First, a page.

My news story for Tax Analysts, December 8 (paywall)

BEPS experts ponder uncertain future for arm’s-length principle

The arm’s-length principle for international transfer pricing continues to have widespread support, a senior OECD official told a London conference amid concerns about the effectiveness of the base erosion and profit-shifting project.

A discussion on the future of the arm’s-length principle on November 29 was hosted by the Oxford University Centre for Business Taxation, whose director Michael Devereux noted that the BEPS project has “triggered a material hike in the complexity of applying” the principle. Richard Collier, an associate fellow at the Centre for Business Taxation, warned that “a continued vulnerability to avoidance will present recurrent and profound difficulties.”

Tomas Balco, the recently appointed head of the transfer pricing unit at the OECD’s Centre for Tax Policy and Administration, offered a personal perspective of “where countries think we are” in relation to the arm’s-length principle … Noting that a previous speaker argued that the principle may not have a long-term future, Balco said feedback from delegates to the OECD’s Working Party 6 on transfer pricing suggests that “nobody thinks the patient is dying.” Read more:

My news story for Tax Analysts, December 2 ($)

How should we tax multinationals?

My Tax Analysts news story on the debate hosted by the Women in Tax network on November 20 is now free to view.

Governments considering how multinationals should be taxed must address the erosion of public trust in tax administrations, while businesses continue to stress the importance of certainty in tax matters, panellists told a conference hosted by the Women in Tax network at Pinsent Masons’s London office.

UK mulls royalty withholding tax to target digital economy

The UK government is consulting on an extension of withholding tax on royalty payments and is prepared to take unilateral action if insufficient progress is made on multilateral solutions to challenges posed by the digital economy, according to a position paper released alongside the autumn budget.

The challenge that digitisation poses for sustainability and fairness in the tax system can only be properly solved on an international basis, Chancellor of the Exchequer Philip Hammond told members of Parliament November 22. The position paper sets out the government’s emerging thinking about potential solutions, he said. “But in the meantime,” he added, “we will take what action we can.”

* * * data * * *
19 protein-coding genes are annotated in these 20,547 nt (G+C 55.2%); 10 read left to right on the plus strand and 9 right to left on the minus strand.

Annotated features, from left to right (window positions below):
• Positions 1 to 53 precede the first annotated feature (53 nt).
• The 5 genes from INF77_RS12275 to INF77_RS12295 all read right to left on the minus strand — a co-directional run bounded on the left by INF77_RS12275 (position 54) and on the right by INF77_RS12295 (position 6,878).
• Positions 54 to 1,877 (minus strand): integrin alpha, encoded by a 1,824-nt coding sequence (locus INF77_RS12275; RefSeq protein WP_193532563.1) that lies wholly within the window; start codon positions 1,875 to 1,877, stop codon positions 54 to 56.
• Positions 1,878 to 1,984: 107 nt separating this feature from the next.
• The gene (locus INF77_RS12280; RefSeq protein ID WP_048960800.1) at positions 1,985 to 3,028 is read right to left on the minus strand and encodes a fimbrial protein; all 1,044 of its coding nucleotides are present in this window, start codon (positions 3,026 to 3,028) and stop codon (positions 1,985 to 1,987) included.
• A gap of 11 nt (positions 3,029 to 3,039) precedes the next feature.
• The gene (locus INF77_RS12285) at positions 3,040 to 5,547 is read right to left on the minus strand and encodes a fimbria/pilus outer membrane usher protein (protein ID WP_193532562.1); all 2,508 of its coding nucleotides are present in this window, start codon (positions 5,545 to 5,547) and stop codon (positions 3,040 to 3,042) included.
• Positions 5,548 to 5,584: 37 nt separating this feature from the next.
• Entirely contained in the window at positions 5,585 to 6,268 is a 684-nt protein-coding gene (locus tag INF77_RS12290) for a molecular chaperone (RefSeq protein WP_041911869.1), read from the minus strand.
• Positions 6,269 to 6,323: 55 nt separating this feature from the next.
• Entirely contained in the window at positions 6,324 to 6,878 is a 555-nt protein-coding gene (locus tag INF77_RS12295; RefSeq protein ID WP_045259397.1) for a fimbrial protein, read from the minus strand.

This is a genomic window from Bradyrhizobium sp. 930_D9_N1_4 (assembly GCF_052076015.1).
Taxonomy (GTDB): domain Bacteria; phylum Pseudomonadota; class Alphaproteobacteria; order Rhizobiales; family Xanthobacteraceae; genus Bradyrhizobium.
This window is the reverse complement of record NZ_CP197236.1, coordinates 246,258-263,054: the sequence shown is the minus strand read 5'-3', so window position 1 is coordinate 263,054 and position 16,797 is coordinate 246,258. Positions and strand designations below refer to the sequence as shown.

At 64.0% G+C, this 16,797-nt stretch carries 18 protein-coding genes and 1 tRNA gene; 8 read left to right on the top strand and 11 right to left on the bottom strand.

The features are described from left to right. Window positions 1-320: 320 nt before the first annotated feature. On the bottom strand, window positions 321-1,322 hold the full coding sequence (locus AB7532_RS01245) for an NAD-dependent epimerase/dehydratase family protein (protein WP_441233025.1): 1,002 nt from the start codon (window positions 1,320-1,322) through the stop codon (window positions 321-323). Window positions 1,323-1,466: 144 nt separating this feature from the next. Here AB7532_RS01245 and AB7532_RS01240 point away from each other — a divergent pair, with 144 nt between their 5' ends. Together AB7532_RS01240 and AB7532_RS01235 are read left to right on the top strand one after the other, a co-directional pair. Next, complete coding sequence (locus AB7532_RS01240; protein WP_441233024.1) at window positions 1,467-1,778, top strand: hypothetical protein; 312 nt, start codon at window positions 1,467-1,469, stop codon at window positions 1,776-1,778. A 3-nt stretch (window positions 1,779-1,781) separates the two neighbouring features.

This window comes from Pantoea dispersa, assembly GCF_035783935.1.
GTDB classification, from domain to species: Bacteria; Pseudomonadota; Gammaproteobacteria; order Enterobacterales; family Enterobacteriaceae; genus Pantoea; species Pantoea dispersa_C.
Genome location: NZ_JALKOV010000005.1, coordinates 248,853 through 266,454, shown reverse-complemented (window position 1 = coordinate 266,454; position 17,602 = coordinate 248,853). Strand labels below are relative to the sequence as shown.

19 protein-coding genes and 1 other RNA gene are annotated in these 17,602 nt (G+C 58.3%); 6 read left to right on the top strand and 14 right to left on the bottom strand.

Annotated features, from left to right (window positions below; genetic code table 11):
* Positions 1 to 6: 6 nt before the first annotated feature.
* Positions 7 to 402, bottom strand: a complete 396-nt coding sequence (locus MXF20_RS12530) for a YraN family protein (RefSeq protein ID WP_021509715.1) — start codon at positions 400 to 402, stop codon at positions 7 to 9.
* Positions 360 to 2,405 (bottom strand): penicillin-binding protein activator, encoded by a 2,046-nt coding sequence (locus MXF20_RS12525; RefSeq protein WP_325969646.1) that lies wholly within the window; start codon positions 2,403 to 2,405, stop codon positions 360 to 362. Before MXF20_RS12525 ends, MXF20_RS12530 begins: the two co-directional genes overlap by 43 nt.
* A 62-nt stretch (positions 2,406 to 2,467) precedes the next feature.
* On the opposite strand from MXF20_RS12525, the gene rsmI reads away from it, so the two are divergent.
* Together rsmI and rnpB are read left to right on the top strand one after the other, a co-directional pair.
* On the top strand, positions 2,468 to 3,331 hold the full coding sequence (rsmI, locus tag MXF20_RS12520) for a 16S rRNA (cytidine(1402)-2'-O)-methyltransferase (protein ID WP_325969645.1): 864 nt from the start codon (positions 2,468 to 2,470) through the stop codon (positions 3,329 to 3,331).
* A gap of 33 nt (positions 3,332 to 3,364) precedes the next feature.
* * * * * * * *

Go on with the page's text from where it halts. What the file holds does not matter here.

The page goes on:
My news story for Tax Analysts, November 23 (paywall)

UK legislates for stand-alone customs regime and VAT changes

A bill to lay the foundations for a stand-alone, post-Brexit customs regime will help ensure “that goods can move smoothly and safely in and out of the UK, and that everyone pays the right tax,” the government said, a week after a parliamentary committee warned that failure to establish a Brexit-ready system would be catastrophic.

The 170-page taxation (cross-border trade) bill, formerly known as the customs bill, will allow the UK to set and collect its own duty on goods entering the country and to implement different outcomes of the Brexit negotiations, including an implementation period, HM Treasury and the Department for International Trade said in a joint release on November 21.

My news story for Tax Analysts, November 23 (paywall)

Governments must address need to restore public trust in tax, adviser says

Governments considering how multinationals should be taxed must address the erosion of public trust in tax administrations, while businesses continue to stress the importance of certainty in tax matters, panellists told a conference hosted by the Women in Tax network at Pinsent Masons’s London office November 20. Alexandra Readhead, an international tax and extractive industries consultant, said multinationals should be taxed “in a way that creates resources for public trust.”

Lizzie Arnold, a senior policy adviser at HM Treasury, outlined the UK government’s perspective on the taxation of multinationals. She described three aims, the first of which is to create a competitive corporate tax system … Giorgia Maffini, senior tax economist at the OECD, noted that residence and source are the two principles that define how multinationals are taxed. “We are trying to understand whether it’s time to think of another principle,” she said … Corporations are looking for “a bedrock of certainty” to provide stability, said Anna Elphick, vice president of tax for Asia and Africa at Unilever. Read more:

My news story for Tax Analysts, November 22 (paywall)